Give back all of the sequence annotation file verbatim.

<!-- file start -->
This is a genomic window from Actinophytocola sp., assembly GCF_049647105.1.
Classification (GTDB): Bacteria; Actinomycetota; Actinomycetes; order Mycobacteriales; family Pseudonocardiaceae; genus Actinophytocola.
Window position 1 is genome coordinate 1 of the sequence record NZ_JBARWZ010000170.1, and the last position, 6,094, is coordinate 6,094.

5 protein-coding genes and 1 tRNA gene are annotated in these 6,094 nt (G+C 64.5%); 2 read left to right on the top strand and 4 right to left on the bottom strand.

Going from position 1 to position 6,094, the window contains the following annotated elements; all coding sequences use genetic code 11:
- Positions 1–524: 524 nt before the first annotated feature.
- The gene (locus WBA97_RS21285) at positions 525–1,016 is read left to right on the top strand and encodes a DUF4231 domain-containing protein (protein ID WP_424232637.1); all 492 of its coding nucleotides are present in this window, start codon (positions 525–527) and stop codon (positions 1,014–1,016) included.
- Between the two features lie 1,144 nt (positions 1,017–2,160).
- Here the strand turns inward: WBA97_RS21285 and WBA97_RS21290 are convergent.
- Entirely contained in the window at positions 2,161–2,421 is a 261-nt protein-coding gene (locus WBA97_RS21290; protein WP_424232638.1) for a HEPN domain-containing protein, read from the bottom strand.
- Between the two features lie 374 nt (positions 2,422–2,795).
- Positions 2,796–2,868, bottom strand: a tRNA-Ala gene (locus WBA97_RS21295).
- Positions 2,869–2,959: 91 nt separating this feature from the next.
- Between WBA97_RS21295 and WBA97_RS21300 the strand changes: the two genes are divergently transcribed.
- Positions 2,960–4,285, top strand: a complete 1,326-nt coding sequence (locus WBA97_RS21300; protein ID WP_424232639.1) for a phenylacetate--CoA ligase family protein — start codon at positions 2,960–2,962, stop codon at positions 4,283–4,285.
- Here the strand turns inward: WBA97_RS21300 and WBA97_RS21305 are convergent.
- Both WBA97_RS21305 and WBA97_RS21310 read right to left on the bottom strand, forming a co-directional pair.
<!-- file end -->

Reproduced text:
This is a genomic window from Actinophytocola sp., assembly GCF_049647105.1.
Classification (GTDB): Bacteria; Actinomycetota; Actinomycetes; order Mycobacteriales; family Pseudonocardiaceae; genus Actinophytocola.
Window position 1 is genome coordinate 1 of the sequence record NZ_JBARWZ010000170.1, and the last position, 6,094, is coordinate 6,094.

5 protein-coding genes and 1 tRNA gene are annotated in these 6,094 nt (G+C 64.5%); 2 read left to right on the top strand and 4 right to left on the bottom strand.

Going from position 1 to position 6,094, the window contains the following annotated elements; all coding sequences use genetic code 11:
- Positions 1–524: 524 nt before the first annotated feature.
- The gene (locus WBA97_RS21285) at positions 525–1,016 is read left to right on the top strand and encodes a DUF4231 domain-containing protein (protein ID WP_424232637.1); all 492 of its coding nucleotides are present in this window, start codon (positions 525–527) and stop codon (positions 1,014–1,016) included.
- Between the two features lie 1,144 nt (positions 1,017–2,160).
- Here the strand turns inward: WBA97_RS21285 and WBA97_RS21290 are convergent.
- Entirely contained in the window at positions 2,161–2,421 is a 261-nt protein-coding gene (locus WBA97_RS21290; protein WP_424232638.1) for a HEPN domain-containing protein, read from the bottom strand.
- Between the two features lie 374 nt (positions 2,422–2,795).
- Positions 2,796–2,868, bottom strand: a tRNA-Ala gene (locus WBA97_RS21295).
- Positions 2,869–2,959: 91 nt separating this feature from the next.
- Between WBA97_RS21295 and WBA97_RS21300 the strand changes: the two genes are divergently transcribed.
- Positions 2,960–4,285, top strand: a complete 1,326-nt coding sequence (locus WBA97_RS21300; protein ID WP_424232639.1) for a phenylacetate--CoA ligase family protein — start codon at positions 2,960–2,962, stop codon at positions 4,283–4,285.
- Here the strand turns inward: WBA97_RS21300 and WBA97_RS21305 are convergent.
- Both WBA97_RS21305 and WBA97_RS21310 read right to left on the bottom strand, forming a co-directional pair.